The Birth Of Rome: The Story Of Romulus And Remus

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People say Rome wasn’t built in a day, but is this really true? If the phrase is taken literally, then of course not, but if it is looked at in another way, it just might. Questions that should be answered is how did Rome even start? Where did the idea of Rome begin? The answer is not set in stone, but myth has it that twin boys by the name of Romulus and Remus began the city. The story of Romulus and Remus explains the birth of Rome, deeply impacts Roman belief, and is currently being studied upon today with a possibility of their story being an actual occurrence. The myth of Romulus and Remus explains how Rome began, or where the idea of Rome started. After the Greek Trojan War, a group of soldiers set sail to find land to begin a new settlement.…show more content…
But, as the babies were drifting down the river, their basket snagged onto a fig tree, and a she-wolf heard the boys crying. Instead of eating them, however, she suckled them. One day, a shepherd had found the boys, and took them in as his own. The boys grew up with the shepherd and learned of their true identity. Knowledge of their heroic status pushed the boys to march to Alba Longa, and slay Amulius. Joined by Numitor’s followers as a militia, they killed Amulius in battle, and Numitor had control once again. The twins, exhausted, decided to found a city nearby and rest. It was then that the brothers began to disagree. Romulus wanted to found the city on one hill, while Remus wanted to found it on another. They both split, building their own, and one day, Remus came over to Romulus’s city. He jumped over the base of his wall, and because this was a bad omen (jumping over the base meant it would easily be sacked and destroyed, and was bad luck), Romulus killed his brother Remus (Blohm). From then on, everyone helped to complete Romulus’s newly founded city Roma (Carvazzi).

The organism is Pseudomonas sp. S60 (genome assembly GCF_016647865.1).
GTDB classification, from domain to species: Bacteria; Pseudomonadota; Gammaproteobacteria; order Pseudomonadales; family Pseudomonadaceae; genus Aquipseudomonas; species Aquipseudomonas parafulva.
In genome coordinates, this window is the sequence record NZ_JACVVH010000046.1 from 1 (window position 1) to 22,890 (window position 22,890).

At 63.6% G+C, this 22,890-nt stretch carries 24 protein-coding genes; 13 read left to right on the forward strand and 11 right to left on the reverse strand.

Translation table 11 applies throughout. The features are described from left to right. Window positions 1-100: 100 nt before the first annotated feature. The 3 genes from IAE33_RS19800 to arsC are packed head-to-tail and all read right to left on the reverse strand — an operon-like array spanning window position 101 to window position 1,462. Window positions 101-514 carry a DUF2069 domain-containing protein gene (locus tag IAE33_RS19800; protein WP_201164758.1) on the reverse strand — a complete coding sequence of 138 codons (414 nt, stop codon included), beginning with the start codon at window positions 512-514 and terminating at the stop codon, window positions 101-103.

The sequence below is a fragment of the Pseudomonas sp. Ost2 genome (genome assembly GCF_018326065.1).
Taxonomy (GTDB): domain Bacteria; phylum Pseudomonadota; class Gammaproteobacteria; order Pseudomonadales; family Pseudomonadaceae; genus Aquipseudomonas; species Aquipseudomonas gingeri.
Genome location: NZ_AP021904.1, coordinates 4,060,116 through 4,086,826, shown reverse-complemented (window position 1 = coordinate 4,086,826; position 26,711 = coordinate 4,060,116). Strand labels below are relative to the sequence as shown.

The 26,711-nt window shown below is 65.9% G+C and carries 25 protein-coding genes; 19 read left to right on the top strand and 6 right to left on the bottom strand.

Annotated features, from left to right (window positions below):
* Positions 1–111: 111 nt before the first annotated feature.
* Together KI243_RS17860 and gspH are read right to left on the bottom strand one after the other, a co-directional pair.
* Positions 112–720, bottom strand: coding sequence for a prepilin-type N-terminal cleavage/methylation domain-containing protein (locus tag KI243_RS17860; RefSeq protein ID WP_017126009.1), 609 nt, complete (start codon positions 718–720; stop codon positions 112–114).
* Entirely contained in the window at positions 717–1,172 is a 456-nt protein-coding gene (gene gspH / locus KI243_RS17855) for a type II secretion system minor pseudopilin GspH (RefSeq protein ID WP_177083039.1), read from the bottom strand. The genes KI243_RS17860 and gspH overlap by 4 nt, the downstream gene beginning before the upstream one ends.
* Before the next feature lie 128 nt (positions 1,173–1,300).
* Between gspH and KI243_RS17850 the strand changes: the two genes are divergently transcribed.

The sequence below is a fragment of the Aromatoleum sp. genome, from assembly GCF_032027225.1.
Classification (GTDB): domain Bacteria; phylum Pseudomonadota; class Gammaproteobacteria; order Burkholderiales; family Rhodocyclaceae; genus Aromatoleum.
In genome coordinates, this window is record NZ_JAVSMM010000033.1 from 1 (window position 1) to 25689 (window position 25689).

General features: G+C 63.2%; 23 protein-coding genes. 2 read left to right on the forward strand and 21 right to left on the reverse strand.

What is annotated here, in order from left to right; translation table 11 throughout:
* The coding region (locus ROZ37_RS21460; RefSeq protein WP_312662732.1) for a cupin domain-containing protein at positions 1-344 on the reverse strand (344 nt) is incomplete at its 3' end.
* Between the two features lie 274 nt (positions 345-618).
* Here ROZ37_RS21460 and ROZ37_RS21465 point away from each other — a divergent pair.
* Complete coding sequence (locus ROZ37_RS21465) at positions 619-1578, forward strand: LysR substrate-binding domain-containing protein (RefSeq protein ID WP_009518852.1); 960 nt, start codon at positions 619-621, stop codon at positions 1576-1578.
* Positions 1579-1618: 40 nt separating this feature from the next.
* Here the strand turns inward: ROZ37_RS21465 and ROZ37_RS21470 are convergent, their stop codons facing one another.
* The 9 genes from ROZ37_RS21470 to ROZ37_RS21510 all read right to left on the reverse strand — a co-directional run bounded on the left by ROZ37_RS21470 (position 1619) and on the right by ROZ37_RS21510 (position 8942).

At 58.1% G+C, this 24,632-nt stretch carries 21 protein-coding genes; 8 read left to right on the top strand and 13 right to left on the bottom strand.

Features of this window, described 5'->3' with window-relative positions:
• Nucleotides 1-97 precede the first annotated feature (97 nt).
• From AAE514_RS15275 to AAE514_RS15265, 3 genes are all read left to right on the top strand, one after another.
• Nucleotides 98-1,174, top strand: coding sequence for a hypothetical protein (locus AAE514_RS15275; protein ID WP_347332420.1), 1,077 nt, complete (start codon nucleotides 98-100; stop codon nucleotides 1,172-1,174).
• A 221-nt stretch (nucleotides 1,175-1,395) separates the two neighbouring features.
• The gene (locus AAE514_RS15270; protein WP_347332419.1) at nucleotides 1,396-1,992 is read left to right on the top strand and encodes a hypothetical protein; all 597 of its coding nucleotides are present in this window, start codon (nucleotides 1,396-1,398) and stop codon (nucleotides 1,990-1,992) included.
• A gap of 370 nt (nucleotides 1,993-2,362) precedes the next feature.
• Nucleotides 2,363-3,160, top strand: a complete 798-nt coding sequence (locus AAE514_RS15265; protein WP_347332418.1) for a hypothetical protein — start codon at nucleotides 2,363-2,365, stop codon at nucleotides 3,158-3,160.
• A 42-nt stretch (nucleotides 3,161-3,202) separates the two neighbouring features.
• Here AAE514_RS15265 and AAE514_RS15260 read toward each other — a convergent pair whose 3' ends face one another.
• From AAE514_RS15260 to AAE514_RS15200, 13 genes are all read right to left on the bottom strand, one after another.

The hills mentioned in the myth are actually real. The story explains how the two twins bickered over where to build their city. One was on one hill, while the other was on another one. This may have just been a simple observation
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Recently in the Roman Forum, an outline of an old, tattered wall and a palace was found buried, leading many historians to believe this was the place where Romulus built the heart of Rome. Several debates have occurred discussing this find, but not enough sufficient evidence has been found to confirm this. However, experts have been arguing ever since this was found (Slayman). Another support for this myth is the word she-wolf itself. In latin, it is pronounced lupa, which has two meanings - mother wolf and prostitute. The reason this is important is because a she-wolf might sound ridiculous, but people say the shepherd’s wife could have been a prostitute, which is more believable to people (Cavazzi). Lastly, skeletons in the royal burial can be dated back to nearly 1000 BC, around the time the area began getting settled. This does not specifically point out that the myth is true, but scholars believe that Romulus and Remus would have been around during this time period (Slayman). There is all-in-all a lot of evidence that pushes toward this myth being
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